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chapter 2 Acids, Bases and Functional Group Exchange eactions 2.1. Introduction In most syntheses, the main focus is usually on construction of the molecule using carboncarbon bond forming reactions. Most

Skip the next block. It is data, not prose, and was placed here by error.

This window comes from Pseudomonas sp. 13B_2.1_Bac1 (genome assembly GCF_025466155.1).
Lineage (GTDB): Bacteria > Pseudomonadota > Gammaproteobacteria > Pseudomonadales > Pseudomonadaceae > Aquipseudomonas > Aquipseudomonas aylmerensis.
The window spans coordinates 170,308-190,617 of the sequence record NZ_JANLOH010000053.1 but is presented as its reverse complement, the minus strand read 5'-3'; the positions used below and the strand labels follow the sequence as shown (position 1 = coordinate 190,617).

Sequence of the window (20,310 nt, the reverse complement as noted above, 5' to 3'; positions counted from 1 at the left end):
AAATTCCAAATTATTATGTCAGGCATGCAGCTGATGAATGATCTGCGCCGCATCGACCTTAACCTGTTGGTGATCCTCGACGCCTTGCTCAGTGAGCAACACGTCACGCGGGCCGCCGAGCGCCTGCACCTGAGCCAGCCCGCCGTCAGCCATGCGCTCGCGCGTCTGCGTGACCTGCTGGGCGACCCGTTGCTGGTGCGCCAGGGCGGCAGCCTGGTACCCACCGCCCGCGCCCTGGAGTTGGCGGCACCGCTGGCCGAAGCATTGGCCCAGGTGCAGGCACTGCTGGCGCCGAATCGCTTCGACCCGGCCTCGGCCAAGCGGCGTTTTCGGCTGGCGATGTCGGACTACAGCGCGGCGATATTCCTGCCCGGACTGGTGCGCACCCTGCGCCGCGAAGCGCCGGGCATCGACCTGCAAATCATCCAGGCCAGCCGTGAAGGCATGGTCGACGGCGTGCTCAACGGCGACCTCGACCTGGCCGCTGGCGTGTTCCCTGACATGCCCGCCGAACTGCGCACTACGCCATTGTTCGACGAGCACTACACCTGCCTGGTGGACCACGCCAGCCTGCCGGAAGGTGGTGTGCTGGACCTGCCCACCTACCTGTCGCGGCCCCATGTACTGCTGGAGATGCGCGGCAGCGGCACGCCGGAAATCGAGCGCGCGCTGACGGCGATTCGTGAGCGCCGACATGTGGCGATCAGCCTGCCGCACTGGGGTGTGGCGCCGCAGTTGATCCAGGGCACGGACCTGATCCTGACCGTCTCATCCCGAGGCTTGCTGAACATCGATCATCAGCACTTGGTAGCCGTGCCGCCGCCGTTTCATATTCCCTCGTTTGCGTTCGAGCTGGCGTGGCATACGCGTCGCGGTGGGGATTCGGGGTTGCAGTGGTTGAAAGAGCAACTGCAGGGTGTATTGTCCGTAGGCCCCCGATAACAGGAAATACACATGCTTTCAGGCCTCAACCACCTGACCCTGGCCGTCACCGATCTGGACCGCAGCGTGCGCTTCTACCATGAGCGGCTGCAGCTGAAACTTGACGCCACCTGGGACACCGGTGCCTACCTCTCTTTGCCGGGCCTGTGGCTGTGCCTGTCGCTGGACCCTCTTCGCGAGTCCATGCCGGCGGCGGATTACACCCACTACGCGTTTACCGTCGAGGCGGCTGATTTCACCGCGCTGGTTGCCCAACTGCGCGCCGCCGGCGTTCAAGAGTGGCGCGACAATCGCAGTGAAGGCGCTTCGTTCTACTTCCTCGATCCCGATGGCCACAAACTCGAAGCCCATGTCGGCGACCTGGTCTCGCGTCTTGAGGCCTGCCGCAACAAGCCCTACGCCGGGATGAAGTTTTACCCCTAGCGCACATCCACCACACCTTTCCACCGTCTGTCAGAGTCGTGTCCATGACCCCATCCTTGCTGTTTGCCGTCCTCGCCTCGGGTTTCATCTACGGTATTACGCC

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chapter 2 Acids, Bases and Functional Group Exchange eactions 2.1. Introduction In most syntheses, the main focus is usually on construction of the molecule using carboncarbon bond forming reactions. Most of the actual chemical reactions in a synthesis, however, are those that incorporate or change functional groups. Such reactions are known as functional group exchange reactions, and this chapter will review major reaction types involved in functional group exchanges. For all practical purposes, this discussion also constitutes a review of a typical undergraduate organic course. Figure 1.1 showed that many functional group interchange reactions are chemically related. These transformations usually proceed via ionic intermediates and/or polarized C-X bonds, or they involve π bonds. A short list of typical reagents was provided in that Figure, but many other reagents are usually available to effect a given transformation. Functional group exchange reactions generally have two functions in syntheses. Functional groups are (1) a structural feature of the final target, and (2) a necessary feature incorporated into a molecule that must be manipulated (transformed) to alter or form a carbon-carbon bond. Functional group interchange reactions are, therefore, very important in synthetic organic chemistry. Many different types of reactions are used in functional group interchanges. We can categorize reactions according to the type of transformation, which is a subset of functional group interchanges. This categorization can help us understand when and how to use a particular reaction. Grouping reactions by similar or related mechanisms is very common. 1.LiAl4 2 1 K 2, P 3 4 Et 5 2 The importance of functional group exchange reactions is illustrated by a simple synthetic problem, in which bromohydrin 2 is prepared from cyclohexanone (1). This particular synthesis chapter 2 77 requires only functional group transformations. The synthetic relationship between 1 and 2 is represented in the diagram as 2 1, which is meant to show that the bromohydrin can be formed from the ketone by an as yet unknown number of synthetic steps. Corey and co-workers 1,2 called this representation a transform, and used it to define retrosynthetic relationships (sec. 1.2). If we analyze the 2 1 relationship, it is clear that and must be incorporated on adjacent carbons, and one possibility is an addition reaction to an alkene. We must somehow convert the ketone to an alkene. ne approach would involve reduction of the carbonyl to an alcohol, which could be converted to a leaving group that would allow an elimination reaction to give the alkene. This analysis is based on the synthetic conversion of 1 to 2, and the reaction types suggested by this analysis leads to a choice of the reagents that are required for each transformation. Initial reduction of the ketone, with a suitable reducing agent such as LiAl 4 (sec. 4.2.B) gives alcohol 3. Subsequent reaction with phosphorus tribromide (sec. 2.8.A) gives bromide 4, in what is known as a substitution reaction. Base induced elimination gives alkene 5, which illustrates both elimination and an acid-base reaction. The final reaction with bromine and water (sec C) gives 2, and illustrates an addition reaction. This sequence used five major reaction types: acid-base, reduction, substitution, elimination, and addition. Te reaction types used for functional group exchanges are collected into seven traditional categories: 1. Acid - base reactions A + B B + A 2. Substitution reactions X + A A + X 3. Elimination reactions X-C-C-Y C=C + X-Y 4. Addition reactions C=C + X-X X-C-C-X 5. ucleophilic acyl addition C= uc-c--e 6. xidation reactions An example is -C-- C= 7. eduction reactions An example is C=C -C-C- Most functional group exchanges and transformations fall into one of these seven categories, which it is useful for classification of reagents, as in Table Many reactions can be placed into more than one of these simple categories. Elimination reactions, for example, involve an initial removal of hydrogen by a base (an acid-base reaction). Addition reactions are twostep reactions that involve a substitution. xidation and reduction reactions constitute such a large proportion of functional group exchanges that they will be discussed in separate chapters (chaps. 3 and 4, respectively), to properly examine their synthetic applications. This chapter 1. Corey, E.J.; Cheng, X. The Logic of Chemical Synthesis, Wiley Interscience, ew York, (a) Corey, E.J.; Wipke, W.T. Science, 1969, 166, 178; (b) Corey, E.J.; Long, A.K.; ubinstein, S.D. Ibid 1985, 228, 408; (c) Corey, E.J.; owe, W.J.; Pensak, D.A. J. Am. Chem. Soc. 1974, 96, 7724; (d) Corey, E.J. Quart. ev. Chem. Soc. 1971, 25, 455; (e) Corey, E.J.; Wipke, W.T.; Cramer, III,.D.; owe, W.J. J. Am. Chem. Soc. 1972, 94, 421; (f) Corey, E.J.; Jorgensen, W.L. Ibid 1976, 98, Many examples of these types of reactions are found in Larock,.C. Comprehensive rganic Transformations, 2nd Ed. Wiley-VC, ew York, chapter 2 78 will begin with the first five reaction types to discuss their application to chemical reactions, synthesis, and functional group transformations. The ultimate goal is to establish a firm base upon which to introduce both the reactions required for making important carbon-carbon bonds, and also the techniques employed by the modern synthetic chemist. Substitution (S 1 or S 2) is a reaction where one functional group attached to n aliphatic carbon is replaced by another called a nucleophile (nucleophilic aliphatic substitution). ucleophiles can also form a new bond to an acyl carbon (nucleophilic acyl addition). Both of these retrosynthetic transforms are represented by the C-uc species, where uc = C, Ac,, 3, C 2, etc. and X = Cl,, I, Ac, S 2, etc., for S 2 reactions. In nucleophilic acyl substitutions, the nucleophile is usually a carbon, nitrogen or oxygen species. C uc C X uc = nucleophile C uc nucleophilic aliphatic substitution C nucleophilic acyl substitution Table 2.1. Correlation of Common eagents with General eaction Types Class of eagent (eaction Type) eagents Acids ( acid-base; addition) Cl,, F, I, 2 S 4, 3, 3 P 4, C 2, S 3,,, AlX 3, FeX 3, ZnX 2, SnX 4 Bases (acid-base; elimination) a, K, Li, Ca() 2, a, K, M+ (t- Bu,, Et; M = a+, K+), Li, MgX, 3, 3, a 2, Li 2, a 2 or Li 2 ( 2 + a or Li),,, ucleophiles (substitution; nucleophilic MX (X=Cl,, I, C ),,, 2, 2, acyl substitution) C X, (C), S, S ; M=a +, K +, Li +, Li, MgX, 3, 3,,, 2 CuLi xidizing agents (oxidation; addition; acid-base) educing agents (reduction; addition) Cr 3, K 2 Cr 2 7, 2,, Cr 4, KMn 4, Cu/heat, Mn 2, Se 2, I 4, 3, ax(a/x 2 ), BS, CS, C 3, (a 2 /X), 3, 2 S 4, Ag + +, Cu 2 Sn/Cl, Fe/Cl, 2 + catalyst, (Pd, Pt, i(), u), ab 4 (=, alkyl, ), LiAl 4 (=, alkyl, ) eagents that are classified as bases can be used with both Lewis and ønsted-lowry acids, and one application is the elimination of alkyl halides (E2 reactions; sec. 2.9.A) in the presence of a base. Elimination involves conversion of a saturated moiety containing a leaving group to chapter 2 79 a molecule with a multiple bond. An example of this latter transform is: C C C C X elimination where the leaving group (X) is, halogen, Ts, and so on. The E2 reaction is discussed in section 2.9.A. ote that another class of elimination reactions includes polar species such as sulfoxides, amine oxides, and selenoxides, which undergo thermal syn elimination (sec. 2.9.C). Acid-base reactions are among the most general that are known. They are used to generate reactive intermediates that can be part of other reaction types. Both Lewis and ønsted-lowry bases donate two electrons to an acid. Acid-base reactions are integral to many reactions, although they are not always easy to describe by a specific transform since they may be an adjunct to the desired transformation. An example is the use of conjugate bases of acids as nucleophiles in substitution reactions. Typical reactions that generate nucleophiles are C C and 3 3. Conjugate bases of weak acids are usually required to initiate E2 type reactions, and typical examples are ethoxide and amide bases from the reactions Et Et and Et 2 LiEt 2. Many reagents that add to alkenes are acids (Cl,, etc.), and the reaction mechanism for these reactions begins with the alkene reacting as a base, donating two electrons to the acid ( + ). Addition reactions involve the transformation of sp hybridized carbons to sp 2 or to sp 3, or the transformation of sp 2 hybridized carbon atoms to sp 3. Addition reactions that add strong protonic acids X, or diatomic bromine, chlorine, etc. to alkenes, are common in synthesis. The retrosynthetic transform can be generalized as: X C Y C C C X C Y C C C As each of these reaction types is discussed in later sections, it will be apparent that virtually all substrates that are functionally transformed are polarized or contain π bonds. Pericyclic reactions will be presented in Chapter 11, and are an important exception. When analyzing a substrate for a functional group transform, the following criteria are usually important. 1. Examine the degree and direction of polarization of a bond. Where will the electrons go? 2. ow many bonds away will the polarization be effective? 3. What is the attraction of a given reagent for the polarized bond? 4. Does the polarized bond contain more than one leaving group. 5. If there is a π bond, how efficiently can it donate electrons. chapter 2 80 6. If the π bond is polarized, will the δ+ center undergo substitution or will the δ- pole act as an electron donor. 7. Does the reactive center possess special strain or steric hindrance that will modify the reactivity? 8. Is the reactive center conjugated? Perhaps most importantly, 9. Is there more than one reactive center in the molecule and can more than one reaction occur competitively? 2.2. ønsted-lowry acids and bases Many organic molecules react via an initial acid-base reaction that is formally classified by a ønsted-lowry definition. emember that a ønsted-lowry acid is a proton donor and a ønsted-lowry base is a proton acceptor. The key to this definition is an understanding that there is a proton transfer and change the focus to understand that a base removes the proton from the acid by donating two electrons to the proton. We are therefore looking for proton donors and acceptors, and specifically for molecules that donate electrons to a protonic acid to form a new bond to that hydrogen atom. Understanding the properties of acid-base equilibria is an aid to understanding the mechanistic details of many different reactions. 2.2.A. Acidity in rganic Molecules The reaction of A and B to give B + and A is the general expression written for acid-base reactions. The acid (A) reacts with a base (B:) to give the conjugate acid B + (CA) and a conjugate base, A (CB). The hydrogen atom is transferred to B: as a proton (+ ). Since the product B + is also an acid and A is a base, they react to establish an equilibrium. The position of the equilibrium is given by the equilibrium constant K, where K a is used for acidbase reactions. A small value of K a represents little ionization of A, which means that the equilibrium is shifted to the left and this shift is associated with decrease in the acidity of A. In other words, if the equilibrium lies to the left, A did not react with the base (B) to any great extent and it is considered to be a weaker acid. If K a is large, A reacted with B to produce B + and A, so the equilibrium is shifted to the right and A is considered to be a stronger acid. The position of the equilibrium is dependent on many factors, including the solvent. A more convenient way to express the relative strength of an acid is pk a. A large K a is equivalent to a small pka so as the pk a decreases, the acid strength increases. ote that our definition of a strong acid (large K a ) implies that the reaction of A and B is more facile than the reverse reaction of B + and A. Conversely, a weak acid (small K a ) implies that the reaction of B + and A is more facile than that of A and B. chapter 2 81 K a A + B B + + A [B + ] [A ] K z = where pk a = log k a and [A] [B:] pk a K = 10 Many organic compounds such as carboxylic acids, phenols and 1,3-dicarbonyl compounds are acids, but they are typically much weaker than the familiar mineral acids Cl or 2 S 4. Likewise, many organic compounds (particularly amines and phosphines) are bases, but such bases are generally weaker than alkali bases such as a. Amphoteric compounds such as alcohols are common. Alcohols are weak acids in the presence of a strong base, but they are weak bases in the presence of a strong acid. This chemical reactivity can be exploited in many chemical transformations. In the reaction of 3-pentanol (6) and + (Cl), the initial product is oxonium ion (7). elating this reaction to the generic acid-base reaction shown above [A] is the acid catalyst (Cl), [B] is the oxygen atom of 3-pentanol, the chloride ion is [A ] (the gegenion of the acid catalyst), and [B + ] is Et 2 C- 2 + (7). An acid catalyst that is strong enough to react with the alcohol, which is a weak base, initiates the reaction. In other words, the acid catalyst must be a stronger acid than the unit of the alcohol. In this particular reaction 7 is formed and reacts with the nucleophilic chloride ion at carbon, with loss of the leaving group water to give 3-chloropentane as the final product. 6 Cl Cl Cl Ethers are weak bases. Although they are commonly used as solvents, diethyl ether and TF are weak bases in the presence of a strong acid and TF is a stronger base than diethyl ether. The relative base strength can be seen upon examination of the experimentally determined acidity of the conjugate acid derived from diethyl ether [Et 2 + ], which has a pk a = This acid is stronger than the protonated form of TF [C ], which has a pk a = In reactions where the ether behaves as a Lewis base, as in Grignard reactions (sec. 8.4.A) or hydroboration (sec. 5.2.A), understanding the relative basicity is important. The hydrogen on the α-carbon of a ketone such as 2-butanone is an important weak acid in organic chemistry. When 2-butanone (A) reacts with sodium ethoxide (B), the conjugate base is enolate anion 8 (CB), and ethanol is the conjugate acid (CA). Ethanol (pk a about 17) is a stronger acid than the ketone (pk a about 19-20) and will react with the basic enolate to regenerate the ketone and shift the equilibrium back to the left. The net result is an equilibrium 4. (a) Arnett, E.M.; Wu, C.Y. J. Am. Chem. Soc. 1960, 82, 4999; (b) Arnett, E.M.; Wu, C.Y. Ibid 1962, 84, 1680, 1684; (c) Deno,.C.; Turner, J.. J. rg. Chem. 1966, 31, chapter 2 82 solution that contains enolate 8, ethanol, 2-butanone, and aet (sec. 9.2.E). 5 It is important to note that in any acid-base reaction, A does not function as a ønsted-lowry acid unless a sufficiently strong base (B) is present to remove and accept the acidic proton. If the base under consideration is too weak, the equilibrium is shifted almost exclusively to the left (i.e., we call A a weak acid). [A] + aet [B] [CB] 8 a + + Et [CA] When comparing two acids, several factors can be used to evaluate relative acid strength. In an acid-base reaction where acids are on both sides of the equilibrium (A and CA from above), this information can be useful to estimate the position of the equilibrium, which is essentially an estimation of K a. 1. In general, a strong acid generates a weak conjugate base and, conversely, a weak acid generates a strong conjugate base. Comparison of Cl and 3 indicates that Cl is a strong acid that generates the weak base, Cl : Cl + + Cl Conversely, ammonia is a weak acid that generates the strong base, Cl A base will usually deprotonate an acid that has a pk a lower than its own conjugated acid, and the extent to which the reaction produces products if the main criterion for labeling a base as strong or weak. 2. Across the periodic table, acidity of an X- species generally increases from left to right. 6 weak acid C4 3 2 F strong acid pk a ( 50) ( 31) (15.7) (3.17) strong conj. base C 3 2 F weak conj. base 5. (a) ouse,.. Modern Synthetic eactions, 2nd Ed. W.A. Benjamin, 1972, pp ; (b) ouse,..; Phillips, W.V.; Sayer, T.S.B.; Yau, C.C. J. rg. Chem. 1978, 43, 700; (c) Etheredge, S.J. Ibid 1966, 31, 1990; (d) ouse,..; Czuba, L.J.; Gall, M.; lmstead,.d. Ibid 1969, 34, 2324; (e) ouse,..; Gall, M.; Almstead,.D. Ibid 1971, 36, Lowry, T..; ichardson, K.S. chanism and Theory in rganic Chemistry, 3rd Ed. arper and ow, ew York, 1987, pp chapter 2 83 A consequence of this trend in acidity is that basicity increases from right to left across the periodic table. 3. Acidity increases going down the periodic table, despite a decrease in electronegativity. F (3.17) Cl ( 7) ( 9) I ( 10) 7 and, 2 (15.74) 2 S (7.00) 6 Based on rule 3, basicity increases going up the periodic table. Fluoride is smaller and more electronegative than iodide, has a greater attraction for protons, and forms a stronger covalent bond. These factors make it more difficult to lose a proton from F than from I, hence, the equilibrium is shifted to the left relative to I, and F is a weaker acid. Clearly, the increased size of the iodine atom leads to a greater -I bond distance and, due to the resultant decrease in internuclear electron density, a weaker bond. The acid strength increases, since the weaker I- bond is more easily ionized, which ignores solvation effects, however, as well as product stability, which are critical to this analysis (see below). owever, we must look at the both the starting materials and the products to determine the position of the equilibrium, and thereby the relative acidity. The iodide ion is larger than the fluoride ion and the charge is dispersed to a great extent, leading to greater stability. The larger ions are also more easily solvated, again leading to greater stability. Greater stability of one product relative to the other means the equilibrium is shifted further to the right for I-iodide, and this leads to I being a stronger acid. These three concepts allow a quick inspection of a simple acid (X) for its relative acid strength. Experimental analysis of the acids commonly encountered in organic reactions requires knowledge of at least three factors: (1) electronic effects, (2) resonance effects, and (3) solvent effects. The presence of an electron-donating or an electron-withdrawing heteroatom (or group) on a carbon induces bond polarization through adjacent carbon atoms in a chain, as illustrated by 9 (first introduced in section 1.3). 8 Electron-donating groups release electrons via inductive or field effects, leading to the so-called +I effect. Conversely, an electron-withdrawing group removes electron density, the so-called I effect. With respect to an acid, the +I effect lowers the acid strength whereas the I effect raises it. Electronic effects are described by the inductive model 9,10 and the field effect model. 9,11 7. Smith, M.B.; March, J. March s Advanced rganic Chemistry, 6th ed.; Wiley, ew York, 2007, pp 384, (a) Seebach, D. Angew. Chem. Int. Ed. 1979, 18, 239; (b) Cram, D.J.; Cram, J.M. Chem. Forsch. 1972, 31, 1 [Chem. Abstr. 77:163690d 1972]. 9. (a) Baker, F.W.; Parish,.C.; Stock, L.M. J. Am. Chem. Soc. 1967, 89, 5677, (b) Golden,.; Stock, L.M. Ibid , 5928, (c) oltz,.d.; Stock, L.M. Ibid 1964, 86, anch, G.E.K; Calvin, M., The Theory of rganic Chemistry, Prentice all, ew York, 1941, Chapter (a) Kirkwood, J.G.; Westheimer, F.. J. Chem. Phys. 1938, 6, 506; (b) Westheimer, F..; Kirkwood, J.G. Ibid 1938, 6, 513. chapter 2 84 The inductive model assumes that substituent effects are propagated by the successive polarization of the bonds between the substituent and the reaction site (as in 9). This effect is transmitted through the σ bond network (σ inductive effect) as well as the π-bond network (π i